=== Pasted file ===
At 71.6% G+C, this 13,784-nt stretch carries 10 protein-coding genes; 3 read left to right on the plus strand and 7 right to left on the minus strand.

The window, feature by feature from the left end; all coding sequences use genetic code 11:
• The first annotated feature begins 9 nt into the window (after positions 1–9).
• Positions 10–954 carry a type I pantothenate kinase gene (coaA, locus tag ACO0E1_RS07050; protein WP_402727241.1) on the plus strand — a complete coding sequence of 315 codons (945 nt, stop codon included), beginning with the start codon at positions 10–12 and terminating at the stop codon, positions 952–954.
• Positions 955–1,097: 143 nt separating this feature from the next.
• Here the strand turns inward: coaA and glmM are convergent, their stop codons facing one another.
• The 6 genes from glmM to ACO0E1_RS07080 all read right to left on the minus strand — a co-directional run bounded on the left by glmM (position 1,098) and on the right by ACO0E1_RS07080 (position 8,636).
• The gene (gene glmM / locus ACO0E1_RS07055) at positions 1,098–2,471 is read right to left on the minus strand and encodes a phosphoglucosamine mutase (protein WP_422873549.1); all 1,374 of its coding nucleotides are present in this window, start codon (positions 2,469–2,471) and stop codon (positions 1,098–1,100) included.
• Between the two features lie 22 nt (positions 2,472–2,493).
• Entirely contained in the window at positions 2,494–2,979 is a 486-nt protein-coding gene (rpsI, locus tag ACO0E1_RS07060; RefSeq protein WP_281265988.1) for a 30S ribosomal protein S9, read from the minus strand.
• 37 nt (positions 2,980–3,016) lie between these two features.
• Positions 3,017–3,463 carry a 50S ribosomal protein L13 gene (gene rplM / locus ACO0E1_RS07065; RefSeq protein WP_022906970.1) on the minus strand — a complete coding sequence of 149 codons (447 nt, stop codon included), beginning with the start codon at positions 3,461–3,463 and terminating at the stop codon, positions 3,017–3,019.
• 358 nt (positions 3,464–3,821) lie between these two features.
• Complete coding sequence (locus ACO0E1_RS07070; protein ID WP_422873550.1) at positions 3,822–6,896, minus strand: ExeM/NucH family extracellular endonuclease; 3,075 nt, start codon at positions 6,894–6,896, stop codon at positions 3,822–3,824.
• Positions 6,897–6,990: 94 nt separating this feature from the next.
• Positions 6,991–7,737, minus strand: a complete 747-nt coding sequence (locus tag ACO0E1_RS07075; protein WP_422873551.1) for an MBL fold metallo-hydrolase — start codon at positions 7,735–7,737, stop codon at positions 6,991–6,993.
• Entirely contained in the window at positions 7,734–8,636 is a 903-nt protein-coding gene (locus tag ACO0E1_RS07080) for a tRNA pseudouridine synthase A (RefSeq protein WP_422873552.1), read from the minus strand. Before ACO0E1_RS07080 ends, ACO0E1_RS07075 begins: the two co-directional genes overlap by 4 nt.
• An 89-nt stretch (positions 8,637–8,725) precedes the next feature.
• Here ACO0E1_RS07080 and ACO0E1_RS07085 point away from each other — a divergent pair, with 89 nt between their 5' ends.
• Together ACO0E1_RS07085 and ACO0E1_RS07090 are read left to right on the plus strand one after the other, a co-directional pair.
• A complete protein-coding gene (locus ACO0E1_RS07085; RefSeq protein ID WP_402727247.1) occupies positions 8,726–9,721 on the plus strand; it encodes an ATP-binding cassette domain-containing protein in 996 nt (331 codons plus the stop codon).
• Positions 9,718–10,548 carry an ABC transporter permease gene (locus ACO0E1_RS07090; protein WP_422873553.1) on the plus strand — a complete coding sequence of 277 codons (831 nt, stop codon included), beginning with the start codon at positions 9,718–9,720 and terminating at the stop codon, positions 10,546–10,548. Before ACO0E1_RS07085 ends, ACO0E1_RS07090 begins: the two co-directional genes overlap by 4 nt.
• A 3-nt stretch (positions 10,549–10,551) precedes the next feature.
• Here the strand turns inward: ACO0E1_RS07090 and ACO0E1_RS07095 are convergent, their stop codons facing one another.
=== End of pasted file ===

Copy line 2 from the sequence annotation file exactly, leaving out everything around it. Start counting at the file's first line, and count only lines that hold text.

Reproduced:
The window, feature by feature from the left end; all coding sequences use genetic code 11: